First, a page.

“Ah, yes – but what about clarity?” I hear somebody ask (hang on, nobody else is supposed to be around – uh-oh... JUDO CHOP! There, all sorted...). Hmmm, seeing as we’re on the subject, it’s pretty good – shadow detail giving things its all and possibly a bit more than you would usually expect from a mid-‘60s film, and while generally things are a little teensy bit soft, it’s hardly an issue – and does work well in countering any outbreaks of aliasing, of which none were obvious. All in all, great stuff from an almost two-hour film on a single-layered disc. Jolly good show, folks!

  Audio
Contract

Curiously the audio seems to have been encoded in Dolby Digital 5.0 – which really was a complete and utter waste of time as everything is quite decidedly in living mono. Those with natty little Prologic encoder thingies which pretend to give surround action really won’t fare much better, either. Still, all dialogue is nicely balanced against the occasionally screechy soundtrack (once again courtesy of Jerry Goldsmith, and once again suitably swingeresque, over-dramatic and/or schmaltzy depending upon what is required at any given time) so it is never difficult to understand. Oh, and it’s all synched nicely, too. Hey, this time we even get a pop song included, the fabulously titled Your Zowie Face, which is yet another in a long line of Flint-ish bits and bobs that one Michael Myers found rather useful when bringing us that delightfully hairy little man Austin Powers...

  Extras
Contract

Oh, what a drag – another motionless menu that makes even less sound than Holly Valance “singing” at the ARIAs...

All we’re offered in the way of extras is a single, solitary, one is the loneliest number that you’ll ever do theatrical trailer, which manages to sum up all the fun of the film quite well in a somewhat measly 56 seconds. It’s in a ratio of around 1.85:1, it’s non-anamorphic and it’s riddled with visual nasties.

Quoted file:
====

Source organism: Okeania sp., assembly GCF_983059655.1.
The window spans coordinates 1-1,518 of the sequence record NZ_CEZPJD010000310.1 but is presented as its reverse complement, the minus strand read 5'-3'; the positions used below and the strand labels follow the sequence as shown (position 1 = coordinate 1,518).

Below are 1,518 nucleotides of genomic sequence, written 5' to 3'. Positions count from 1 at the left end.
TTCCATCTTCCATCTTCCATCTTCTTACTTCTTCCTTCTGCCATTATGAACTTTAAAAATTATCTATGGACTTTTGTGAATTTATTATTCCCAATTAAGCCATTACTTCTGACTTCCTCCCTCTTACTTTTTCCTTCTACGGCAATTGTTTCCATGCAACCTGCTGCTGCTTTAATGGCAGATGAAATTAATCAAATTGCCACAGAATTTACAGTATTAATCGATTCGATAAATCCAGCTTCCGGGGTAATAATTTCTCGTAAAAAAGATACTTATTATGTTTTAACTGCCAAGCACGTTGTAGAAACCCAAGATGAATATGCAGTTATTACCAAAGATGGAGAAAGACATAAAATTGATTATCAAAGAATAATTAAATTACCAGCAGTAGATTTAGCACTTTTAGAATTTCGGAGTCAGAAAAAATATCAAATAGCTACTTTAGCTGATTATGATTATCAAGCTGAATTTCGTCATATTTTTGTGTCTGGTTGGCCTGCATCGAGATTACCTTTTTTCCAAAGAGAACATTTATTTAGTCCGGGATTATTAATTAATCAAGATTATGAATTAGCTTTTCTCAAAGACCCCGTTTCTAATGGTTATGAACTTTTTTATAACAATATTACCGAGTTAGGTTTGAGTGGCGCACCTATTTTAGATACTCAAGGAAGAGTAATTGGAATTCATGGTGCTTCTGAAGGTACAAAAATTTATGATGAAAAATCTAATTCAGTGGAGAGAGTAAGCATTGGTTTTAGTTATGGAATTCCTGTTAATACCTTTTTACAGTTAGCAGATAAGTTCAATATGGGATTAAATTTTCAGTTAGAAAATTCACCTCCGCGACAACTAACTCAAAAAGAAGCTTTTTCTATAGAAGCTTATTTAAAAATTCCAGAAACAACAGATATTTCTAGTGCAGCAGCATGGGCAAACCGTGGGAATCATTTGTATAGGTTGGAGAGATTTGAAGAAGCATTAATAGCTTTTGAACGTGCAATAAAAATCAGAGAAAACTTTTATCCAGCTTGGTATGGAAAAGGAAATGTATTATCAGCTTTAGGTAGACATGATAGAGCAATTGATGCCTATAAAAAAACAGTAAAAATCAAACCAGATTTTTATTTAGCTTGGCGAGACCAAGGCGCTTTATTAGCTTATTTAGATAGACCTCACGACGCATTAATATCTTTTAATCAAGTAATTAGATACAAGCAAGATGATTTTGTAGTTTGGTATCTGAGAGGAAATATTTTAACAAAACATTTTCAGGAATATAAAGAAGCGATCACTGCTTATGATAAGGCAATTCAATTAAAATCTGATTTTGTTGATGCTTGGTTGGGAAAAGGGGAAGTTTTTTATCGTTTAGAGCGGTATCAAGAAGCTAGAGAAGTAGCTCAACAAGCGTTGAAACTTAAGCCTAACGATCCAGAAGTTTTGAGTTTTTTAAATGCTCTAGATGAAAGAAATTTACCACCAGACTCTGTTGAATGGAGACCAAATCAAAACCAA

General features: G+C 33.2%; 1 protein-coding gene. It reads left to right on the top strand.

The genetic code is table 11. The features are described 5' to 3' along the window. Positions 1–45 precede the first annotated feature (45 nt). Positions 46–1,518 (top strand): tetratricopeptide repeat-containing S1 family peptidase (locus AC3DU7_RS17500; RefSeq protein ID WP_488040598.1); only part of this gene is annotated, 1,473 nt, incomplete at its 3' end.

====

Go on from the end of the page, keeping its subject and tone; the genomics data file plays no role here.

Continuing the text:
Overall  
Contract

Rather obviously spoofing what already had its own generous helpings of self-deprecation in the 007 series, so much so that I don't really know why I bothered even bringing it up, In Like Flint isn’t quite as gripping or well-structured as Our Man Flint, but it’s still a damned sight more fun than the majority of cinematic pus that masquerades as action/comedy nowadays. The DVD gives great vision, and even though the sound’s a bit stuffy and the extras are singular, it’s just so fabulous baby that it makes you forget about such square establishmentarian drags. Yeah!

Hmm, or maybe that was the cigarette?


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      And I quote...
    "Mr Cucumber himself is back - and no, we’re not talking Derek Smalls of This is Spinal Tap..."
    - Amy Flower
      Review Equipment
    • DVD Player:
          Pioneer DV-535
    • TV:
          Sony 68cm
    • Receiver:
          Onkyo TX-DS494
    • Speakers:
          DB Dynamics Eclipse RBS662
    • Centre Speaker:
          DB Dynamics Eclipse ECC442
    • Surrounds:
          DB Dynamics Eclipse ECR042
    • Subwoofer:
          DTX Digital 4.8
    • Audio Cables:
          Standard RCA
    • Video Cables:
          Standard Component RCA